The most basic toothpaste alternative is a simple tooth powder. You can use baking soda alone or combine it with salt for a gentle yet abrasive clean, or you can use a mineral powder such as calcium and/or magnesium. I use Natural Calm brand. Some prefer to add hydrogen peroxide to their tooth powder right before use. I rinse with hydrogen peroxide, so I don’t add it to my powder or paste.
I began to add coconut oil to my recipe to form a paste (and for its beneficial antibacterial properties) and essential oils for flavor. For a while, my recipe included coconut oil, baking soda, a dash of salt, and essential oil.
I’ve since been searching for a solution to the salty taste of the baking soda and salt, which my children aren’t crazy about, and have recently decided to add xylitol to help combat the saltiness. I’m new to the use of xylitol, but it does appear to be safe and even looks promising for cavity prevention. I also recently added trace mineral drops to my paste. I use these to add minerals back into our reverse osmosis filtered water when making water kefir and I thought it would be a great addition to our toothpaste as well.
Homemade Toothpaste2 Tbsp. coconut oil 2 Tbps. baking soda 2 Tbsp. calcium magnesium powder 2 Tbps. xylitol or green stevia powder 2 tsp. real sea salt 20 drops essential oil (I use peppermint.) 10 drops trace minerals
My style recipe would simply read: equal parts coconut oil, baking soda, calcium/magnesium powder, xylitol with a dash of salt, a few drops trace minerals, and essential oils to taste.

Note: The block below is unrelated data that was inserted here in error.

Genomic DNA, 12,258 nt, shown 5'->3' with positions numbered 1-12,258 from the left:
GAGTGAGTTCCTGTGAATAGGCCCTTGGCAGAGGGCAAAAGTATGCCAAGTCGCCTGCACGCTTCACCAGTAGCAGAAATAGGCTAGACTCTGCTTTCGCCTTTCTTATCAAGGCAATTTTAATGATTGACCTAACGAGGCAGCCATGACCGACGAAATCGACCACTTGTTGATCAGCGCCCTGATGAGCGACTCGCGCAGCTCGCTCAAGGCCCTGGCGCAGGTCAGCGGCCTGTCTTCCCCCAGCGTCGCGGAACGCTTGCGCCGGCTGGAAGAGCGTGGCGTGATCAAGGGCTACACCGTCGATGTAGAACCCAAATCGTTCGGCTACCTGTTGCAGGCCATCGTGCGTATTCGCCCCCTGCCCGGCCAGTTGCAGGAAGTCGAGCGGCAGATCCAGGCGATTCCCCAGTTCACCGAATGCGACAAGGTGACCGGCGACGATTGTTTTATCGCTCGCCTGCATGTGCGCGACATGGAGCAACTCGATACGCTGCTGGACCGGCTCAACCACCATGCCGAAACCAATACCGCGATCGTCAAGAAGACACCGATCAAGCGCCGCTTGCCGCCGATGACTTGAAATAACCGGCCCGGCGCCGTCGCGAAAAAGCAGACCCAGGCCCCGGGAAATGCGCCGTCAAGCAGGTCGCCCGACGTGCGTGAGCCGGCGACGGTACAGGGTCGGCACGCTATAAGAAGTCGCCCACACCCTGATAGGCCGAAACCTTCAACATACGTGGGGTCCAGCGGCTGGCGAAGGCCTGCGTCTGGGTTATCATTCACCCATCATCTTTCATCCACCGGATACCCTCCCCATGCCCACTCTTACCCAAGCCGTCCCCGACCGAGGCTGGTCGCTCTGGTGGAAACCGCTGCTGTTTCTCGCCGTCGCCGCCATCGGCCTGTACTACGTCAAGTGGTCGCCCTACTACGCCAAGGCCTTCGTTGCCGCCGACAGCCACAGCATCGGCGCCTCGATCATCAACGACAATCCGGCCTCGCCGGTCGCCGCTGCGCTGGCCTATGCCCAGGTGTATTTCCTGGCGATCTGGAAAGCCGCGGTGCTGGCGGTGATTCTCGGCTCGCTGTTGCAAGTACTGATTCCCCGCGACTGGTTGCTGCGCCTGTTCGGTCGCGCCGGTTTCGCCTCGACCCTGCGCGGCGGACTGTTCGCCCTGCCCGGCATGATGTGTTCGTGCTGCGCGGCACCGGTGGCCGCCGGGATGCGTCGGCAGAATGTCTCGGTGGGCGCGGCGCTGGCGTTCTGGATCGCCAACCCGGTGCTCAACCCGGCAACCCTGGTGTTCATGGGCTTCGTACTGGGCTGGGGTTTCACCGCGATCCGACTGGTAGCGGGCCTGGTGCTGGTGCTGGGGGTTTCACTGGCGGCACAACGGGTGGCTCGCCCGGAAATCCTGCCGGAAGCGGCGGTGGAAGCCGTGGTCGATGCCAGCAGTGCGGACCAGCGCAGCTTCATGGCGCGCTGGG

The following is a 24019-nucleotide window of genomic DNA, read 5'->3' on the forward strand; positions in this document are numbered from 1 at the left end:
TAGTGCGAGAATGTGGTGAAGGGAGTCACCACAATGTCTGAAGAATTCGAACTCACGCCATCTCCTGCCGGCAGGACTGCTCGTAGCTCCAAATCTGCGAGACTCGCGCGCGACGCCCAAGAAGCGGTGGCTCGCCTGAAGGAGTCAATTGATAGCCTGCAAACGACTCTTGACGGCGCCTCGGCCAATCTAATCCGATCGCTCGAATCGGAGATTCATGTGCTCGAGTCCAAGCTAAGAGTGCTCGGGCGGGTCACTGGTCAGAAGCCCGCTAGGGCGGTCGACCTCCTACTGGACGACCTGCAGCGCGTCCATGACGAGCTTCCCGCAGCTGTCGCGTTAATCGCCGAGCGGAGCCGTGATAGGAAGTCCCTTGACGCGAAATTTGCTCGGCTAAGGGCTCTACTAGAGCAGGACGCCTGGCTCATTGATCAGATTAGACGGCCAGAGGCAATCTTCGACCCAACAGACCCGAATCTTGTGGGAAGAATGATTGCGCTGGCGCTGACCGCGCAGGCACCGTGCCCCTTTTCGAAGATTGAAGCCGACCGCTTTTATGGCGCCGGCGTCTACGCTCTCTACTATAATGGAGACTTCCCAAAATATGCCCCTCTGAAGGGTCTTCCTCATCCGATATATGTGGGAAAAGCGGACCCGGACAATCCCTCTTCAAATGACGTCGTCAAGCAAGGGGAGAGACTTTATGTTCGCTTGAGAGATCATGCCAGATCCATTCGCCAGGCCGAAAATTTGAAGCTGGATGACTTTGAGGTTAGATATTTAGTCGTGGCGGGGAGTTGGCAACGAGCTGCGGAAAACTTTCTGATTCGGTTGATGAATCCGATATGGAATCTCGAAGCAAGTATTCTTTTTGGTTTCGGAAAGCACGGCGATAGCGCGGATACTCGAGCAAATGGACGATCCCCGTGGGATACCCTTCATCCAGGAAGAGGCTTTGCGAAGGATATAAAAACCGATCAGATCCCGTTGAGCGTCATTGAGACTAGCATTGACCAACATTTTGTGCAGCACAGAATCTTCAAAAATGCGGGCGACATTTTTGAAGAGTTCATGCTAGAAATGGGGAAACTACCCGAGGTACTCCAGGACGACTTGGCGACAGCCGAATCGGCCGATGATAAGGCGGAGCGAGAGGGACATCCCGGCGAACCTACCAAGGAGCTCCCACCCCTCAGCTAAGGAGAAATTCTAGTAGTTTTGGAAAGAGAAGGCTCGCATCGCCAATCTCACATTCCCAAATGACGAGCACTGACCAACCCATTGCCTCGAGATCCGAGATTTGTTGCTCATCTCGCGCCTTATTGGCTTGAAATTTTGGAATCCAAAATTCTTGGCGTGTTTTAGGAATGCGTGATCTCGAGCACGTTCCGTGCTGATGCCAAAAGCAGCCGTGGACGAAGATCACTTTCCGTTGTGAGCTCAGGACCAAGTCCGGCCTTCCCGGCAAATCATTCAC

This toothpaste is a great follow up to oil pulling. Have you looked into oil pulling? Both oil pulling and a natural toothpaste like this one, in addition to flossing, can keep your teeth clean and healthy. With a proper diet that supports the necessary minerals for re-mineralization of teeth, I believe teeth can be healthier and whiter.
From what I understand, yellow teeth can be the result of reduced/demineralized enamel that allows the dentin beneath to show through. By strengthening that enamel through re-mineralization, teeth are not only healthier and free of cavities but also naturally whiter.
Stephanie’s note: For more on the importance of diet for both preventing and reversing tooth decay, and the process of remineralizing teeth, I would highly recommend the book Cure Tooth Decay by Ramiel Nagel. I’m currently reading it and even though I had learned some of these things previously (through Weston Price, etc.) I wish that I had looked more specifically into this topic long ago!
An article found at http://www.keeperofthehome.org
- Rethinking Oral Health Care: (nalonmit.wordpress.com)
- Toothpaste: What’s In It (And What To Avoid) (blisstree.com)
- How I Remineralized my Tooth Cavities Without Dentistry (arealfoodlover.wordpress.com)